How one piece of paper holds the key to your future in Germany

From being able to rent a flat to getting a phone line, a form called a Schufa can be a decisive factor for many. With NGOs calling for the procedure to be more transparent, what exactly is this paper and why is it so important?

How one piece of paper holds the key to your future in Germany
A Schufa Holding AG office in Berlin. Photo: DPA

For many newcomers in Germany, being able to show a Schufa – a form ordered online that assesses your credit rating at your bank – can be a headache. In order to get a contract for a flat here, for instance, one may need to show this piece of paper.

But one of the Schufa’s requirements is to provide proof of address – and this is where it gets tricky.

READ ALSO: What you need to know about renting in Germany

If you can’t show a German ID, the only other option is to submit both a copy of your passport and a Meldebescheinigung – a document which confirms your residence in Germany.

“It doesn’t work if one doesn’t have an address,” a Schufa customer representative told The Local.

To get one’s hands on a Meldebescheinigung, however, one requirement is to show one's current address at the time of application (e.g. a flat rental contract in Germany). This can mean a vicious cycle for non-German newcomers looking to rent a flat: without a Schufa, you might not be able to land a rental contract and without a German address, you can’t get your hands on a Schufa.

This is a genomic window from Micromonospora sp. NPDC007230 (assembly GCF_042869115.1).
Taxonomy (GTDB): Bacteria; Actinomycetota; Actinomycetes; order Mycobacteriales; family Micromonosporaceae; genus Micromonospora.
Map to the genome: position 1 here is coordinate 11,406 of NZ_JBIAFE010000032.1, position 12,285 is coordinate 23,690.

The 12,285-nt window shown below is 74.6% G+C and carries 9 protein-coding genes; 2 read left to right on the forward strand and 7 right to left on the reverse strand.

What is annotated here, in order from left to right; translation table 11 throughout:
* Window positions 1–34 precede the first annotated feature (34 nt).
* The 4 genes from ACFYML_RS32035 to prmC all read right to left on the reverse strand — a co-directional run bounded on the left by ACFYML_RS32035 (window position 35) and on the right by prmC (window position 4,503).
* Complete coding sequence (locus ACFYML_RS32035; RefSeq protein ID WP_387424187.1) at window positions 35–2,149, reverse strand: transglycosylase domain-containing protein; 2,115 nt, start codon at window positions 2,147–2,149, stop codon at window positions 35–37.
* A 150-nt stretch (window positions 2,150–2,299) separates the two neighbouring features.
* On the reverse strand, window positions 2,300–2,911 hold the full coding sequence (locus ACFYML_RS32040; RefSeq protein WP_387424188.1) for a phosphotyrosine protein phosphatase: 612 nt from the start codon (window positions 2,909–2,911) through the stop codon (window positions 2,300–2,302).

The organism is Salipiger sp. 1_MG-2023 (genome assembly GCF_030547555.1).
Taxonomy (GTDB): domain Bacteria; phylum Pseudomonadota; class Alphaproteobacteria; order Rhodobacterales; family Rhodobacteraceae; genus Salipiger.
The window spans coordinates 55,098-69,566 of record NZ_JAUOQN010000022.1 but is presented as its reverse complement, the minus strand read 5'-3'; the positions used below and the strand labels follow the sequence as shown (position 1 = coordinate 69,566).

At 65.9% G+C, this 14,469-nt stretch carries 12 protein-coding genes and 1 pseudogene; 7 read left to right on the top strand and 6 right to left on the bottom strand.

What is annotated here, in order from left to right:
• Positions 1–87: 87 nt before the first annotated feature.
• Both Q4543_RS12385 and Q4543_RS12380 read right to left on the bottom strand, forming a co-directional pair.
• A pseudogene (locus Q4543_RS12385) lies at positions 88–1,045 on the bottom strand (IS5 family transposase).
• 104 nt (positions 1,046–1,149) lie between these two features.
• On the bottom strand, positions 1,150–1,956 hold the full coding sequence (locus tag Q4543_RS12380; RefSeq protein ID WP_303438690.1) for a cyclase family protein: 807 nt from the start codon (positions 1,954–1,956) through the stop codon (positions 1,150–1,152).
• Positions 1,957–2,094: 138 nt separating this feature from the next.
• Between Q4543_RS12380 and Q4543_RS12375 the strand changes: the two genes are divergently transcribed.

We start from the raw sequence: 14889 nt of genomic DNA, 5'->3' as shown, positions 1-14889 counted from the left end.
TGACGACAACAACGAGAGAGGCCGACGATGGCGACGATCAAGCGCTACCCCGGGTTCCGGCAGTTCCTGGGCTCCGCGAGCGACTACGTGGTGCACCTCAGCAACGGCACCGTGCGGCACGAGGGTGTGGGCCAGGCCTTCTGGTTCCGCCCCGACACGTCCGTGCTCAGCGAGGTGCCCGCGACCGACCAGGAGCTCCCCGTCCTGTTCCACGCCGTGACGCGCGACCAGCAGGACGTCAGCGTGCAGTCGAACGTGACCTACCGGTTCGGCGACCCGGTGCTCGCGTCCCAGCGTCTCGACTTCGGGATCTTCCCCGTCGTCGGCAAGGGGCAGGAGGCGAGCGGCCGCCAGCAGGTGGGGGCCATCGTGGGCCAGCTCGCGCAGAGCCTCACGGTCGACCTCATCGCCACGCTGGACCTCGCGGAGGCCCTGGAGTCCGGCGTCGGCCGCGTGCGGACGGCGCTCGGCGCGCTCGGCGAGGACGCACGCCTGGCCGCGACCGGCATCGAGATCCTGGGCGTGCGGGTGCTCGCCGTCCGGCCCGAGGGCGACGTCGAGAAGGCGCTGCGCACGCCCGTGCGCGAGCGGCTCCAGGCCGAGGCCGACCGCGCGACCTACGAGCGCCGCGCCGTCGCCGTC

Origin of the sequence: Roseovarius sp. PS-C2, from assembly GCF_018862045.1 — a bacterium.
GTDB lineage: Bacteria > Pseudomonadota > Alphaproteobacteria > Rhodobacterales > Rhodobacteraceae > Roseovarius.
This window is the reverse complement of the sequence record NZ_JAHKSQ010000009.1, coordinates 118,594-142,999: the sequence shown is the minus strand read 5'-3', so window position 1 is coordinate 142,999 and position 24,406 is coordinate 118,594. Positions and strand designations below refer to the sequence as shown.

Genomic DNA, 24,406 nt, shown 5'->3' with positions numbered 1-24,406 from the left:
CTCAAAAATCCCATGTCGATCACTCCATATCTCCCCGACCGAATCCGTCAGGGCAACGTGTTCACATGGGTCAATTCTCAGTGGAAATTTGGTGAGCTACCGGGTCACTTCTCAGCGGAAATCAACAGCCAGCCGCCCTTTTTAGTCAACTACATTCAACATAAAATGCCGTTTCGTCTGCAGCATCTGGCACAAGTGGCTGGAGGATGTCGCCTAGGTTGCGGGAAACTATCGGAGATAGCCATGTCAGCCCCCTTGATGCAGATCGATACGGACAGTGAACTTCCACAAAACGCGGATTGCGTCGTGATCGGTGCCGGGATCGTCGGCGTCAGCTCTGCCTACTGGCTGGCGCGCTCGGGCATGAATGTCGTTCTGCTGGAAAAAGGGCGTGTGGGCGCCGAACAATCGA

But the paper is just as important for locals as it is for foreigners.

Those seeking to get a loan at a bank or pay instalments on a car, for instance, may need to show this document too. And if it reveals a negative rating, it can have a direct impact on people’s lives. Negative ratings could mean that a person is refused a credit loan or only given one at a higher interest rate, for example.

The document essentially assesses a person’s creditworthiness via their previous payment behaviour. Data gathered from one’s Schufa is intended to provide information on the likelihood that the person will be able to pay his or her future bills.

Not to be confused for a credit check (it contains personal data that’s not meant to be passed onto third parties), the Schufa can be ordered online by private individuals.